MONTREAL, May 28, 2012 /CNW Telbec/ - The Montréal Planetarium (part of the Montréal Space for Life), the Centre de recherche en astrophysique du Québec (Université de Montréal and McGill University), the Société d'astronomie du Planétarium de Montréal (SAPM), the Fédération des astronomes amateurs du Québec and Rio Tinto Alcan invite the public to turn their gaze skyward and enjoy a unique phenomenon: the transit of Venus.
The event will be held on June 5:
The terrace on the top floor of the Louis-Colin garage at the Université de Montréal
Next to the Roger Gaudry building (main University building)
5255, avenue Louis-Colin
Université de Montréal metro station
From 5 p.m. to sunset
Amateur and professional astronomers will be on hand to offer detailed explanations of the phenomenon as it happens. Above all, though, they want to share this unique experience with the public. They'll be happy to share tips, binoculars and telescopes - which must be equipped with a filter specially designed for looking at the Sun - for observing the transit of Venus.
A few precautions
It's always important to be very cautious when looking directly at the sun, with the naked eye or through optical instruments. It is safe to do so, however, if you place a filter between your eyes and the Sun. There are two options: No. 14 welder's glasses, sold in hardware stores, or filters specially designed and certified for observing the Sun, which you can find in astronomy boutiques.
Last meet-up for 105 years
Venus passes between the Sun and the Earth every 584 days, but most of the time it cannot be seen since its trajectory takes it far above or below the Sun. On very rare occasions, the planets are aligned in such a way that it moves directly across the solar disk, and we can see its black shadow travelling across the bright background of the Sun.
A bit of history
The transit of Venus is a very important scientific event. In 1716, astronomer Edmund Halley — for whom the famous comet is named — suggested that astronomers observe Venus' transits in front of the Sun to help them measure the distance between the Earth and the Sun. Later in the 18th and 19th centuries, expeditions were sent out around the globe to observe the event. But since Venus does not give up her secrets easily, it was difficult to take precise measurements. Today scientists use radar echoes to measure distances between the planets, and people are interested in the transit of Venus mostly because it is such a rare occurrence.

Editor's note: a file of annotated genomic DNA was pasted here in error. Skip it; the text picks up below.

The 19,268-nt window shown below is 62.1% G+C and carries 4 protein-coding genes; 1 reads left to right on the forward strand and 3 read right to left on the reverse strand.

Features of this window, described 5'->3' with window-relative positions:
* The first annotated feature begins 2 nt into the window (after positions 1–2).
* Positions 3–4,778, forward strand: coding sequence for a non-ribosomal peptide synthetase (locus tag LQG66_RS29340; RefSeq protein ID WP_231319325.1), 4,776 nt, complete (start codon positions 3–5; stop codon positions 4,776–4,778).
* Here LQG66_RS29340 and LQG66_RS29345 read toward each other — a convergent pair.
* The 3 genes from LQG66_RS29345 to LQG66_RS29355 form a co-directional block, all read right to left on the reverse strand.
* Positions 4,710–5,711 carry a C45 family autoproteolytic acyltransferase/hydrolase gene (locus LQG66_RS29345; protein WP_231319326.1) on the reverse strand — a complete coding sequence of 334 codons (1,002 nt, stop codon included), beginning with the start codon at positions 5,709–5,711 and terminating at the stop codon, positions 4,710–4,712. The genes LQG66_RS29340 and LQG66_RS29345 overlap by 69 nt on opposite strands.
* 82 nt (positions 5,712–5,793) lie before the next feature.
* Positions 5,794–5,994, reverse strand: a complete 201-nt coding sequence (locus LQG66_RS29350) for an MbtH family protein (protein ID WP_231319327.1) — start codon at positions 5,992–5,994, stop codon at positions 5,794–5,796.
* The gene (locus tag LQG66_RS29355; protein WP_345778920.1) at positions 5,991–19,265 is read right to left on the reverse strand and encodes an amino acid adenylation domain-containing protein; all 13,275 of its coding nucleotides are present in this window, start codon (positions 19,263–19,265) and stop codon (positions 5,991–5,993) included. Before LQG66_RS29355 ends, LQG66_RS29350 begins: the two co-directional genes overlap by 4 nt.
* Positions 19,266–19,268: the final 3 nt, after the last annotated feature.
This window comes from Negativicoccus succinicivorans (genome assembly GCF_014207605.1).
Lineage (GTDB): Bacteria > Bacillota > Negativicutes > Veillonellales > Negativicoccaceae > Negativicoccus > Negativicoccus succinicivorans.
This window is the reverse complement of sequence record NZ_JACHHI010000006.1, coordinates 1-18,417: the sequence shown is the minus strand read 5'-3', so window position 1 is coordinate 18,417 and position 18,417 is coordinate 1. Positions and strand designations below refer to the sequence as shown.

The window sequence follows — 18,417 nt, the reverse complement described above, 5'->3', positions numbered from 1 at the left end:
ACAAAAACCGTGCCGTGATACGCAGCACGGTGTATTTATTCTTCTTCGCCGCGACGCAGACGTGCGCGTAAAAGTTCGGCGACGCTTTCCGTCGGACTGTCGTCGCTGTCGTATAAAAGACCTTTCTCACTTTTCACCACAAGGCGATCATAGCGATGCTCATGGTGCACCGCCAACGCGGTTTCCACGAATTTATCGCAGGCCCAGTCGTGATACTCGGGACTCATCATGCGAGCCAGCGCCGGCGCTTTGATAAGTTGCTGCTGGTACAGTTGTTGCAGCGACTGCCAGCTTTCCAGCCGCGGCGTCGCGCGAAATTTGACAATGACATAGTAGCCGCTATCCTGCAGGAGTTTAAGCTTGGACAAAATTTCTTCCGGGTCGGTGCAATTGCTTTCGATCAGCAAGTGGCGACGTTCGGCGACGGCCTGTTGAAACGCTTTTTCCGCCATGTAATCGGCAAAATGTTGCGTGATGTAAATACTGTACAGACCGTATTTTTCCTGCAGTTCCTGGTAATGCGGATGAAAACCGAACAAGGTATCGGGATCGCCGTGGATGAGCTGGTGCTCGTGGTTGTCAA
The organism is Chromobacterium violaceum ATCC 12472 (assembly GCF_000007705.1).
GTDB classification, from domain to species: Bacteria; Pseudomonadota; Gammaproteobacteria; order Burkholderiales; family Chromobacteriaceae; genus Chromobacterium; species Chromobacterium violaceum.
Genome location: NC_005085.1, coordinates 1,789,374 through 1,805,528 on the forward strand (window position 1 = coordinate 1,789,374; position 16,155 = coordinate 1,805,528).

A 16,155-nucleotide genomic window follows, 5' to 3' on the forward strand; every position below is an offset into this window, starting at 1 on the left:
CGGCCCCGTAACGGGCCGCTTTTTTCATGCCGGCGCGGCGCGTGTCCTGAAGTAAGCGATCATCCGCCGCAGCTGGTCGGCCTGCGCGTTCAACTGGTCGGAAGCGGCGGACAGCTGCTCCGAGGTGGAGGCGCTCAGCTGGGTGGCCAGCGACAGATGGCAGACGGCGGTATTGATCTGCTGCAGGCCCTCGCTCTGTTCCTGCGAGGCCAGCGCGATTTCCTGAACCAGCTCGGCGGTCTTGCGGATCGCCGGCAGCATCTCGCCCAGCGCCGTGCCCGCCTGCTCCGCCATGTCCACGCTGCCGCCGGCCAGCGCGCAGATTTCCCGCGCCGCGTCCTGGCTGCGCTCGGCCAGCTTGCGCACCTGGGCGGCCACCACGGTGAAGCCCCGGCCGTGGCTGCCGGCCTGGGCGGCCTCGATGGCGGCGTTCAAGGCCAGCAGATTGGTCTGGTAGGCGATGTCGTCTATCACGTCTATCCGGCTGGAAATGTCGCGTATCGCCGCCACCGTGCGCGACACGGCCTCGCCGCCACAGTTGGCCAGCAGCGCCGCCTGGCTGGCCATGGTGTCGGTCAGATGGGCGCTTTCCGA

The transit of Venus on Twitter
Since an event like this is sure to generate lots of interest, you can follow the phenomenon as it happens on Twitter. A Planetarium staff member will lead the discussion and answer questions from the public. (#venustransit)
To celebrate the transit of Venus, the Planetarium and its partners are organizing a province-wide contest! Regional winners will get a trip to the Biodôme, Insectarium and Botanical Garden, along with a night's stay for a family at the Hôtel Universel, with breakfast included. In addition to these prizes, the grand prize winner will be taken on a private tour of the Rio Tinto Alcan Planetarium construction site guided by one of the Planetarium's astronomers. Entry forms will be available on the Web on June 5. All you have to do is mention the clue that will be given out at the event site between 5 p.m. and sunset.
For the complete list of regional activities, a description and the history of this exceptional phenomenon, and details on the contest and prizes, see passagedevenus.ca.
For further information:
Nadine Fortin, Communications Co-ordinator
Anik Robichaud-Gauvin, Marketing Representative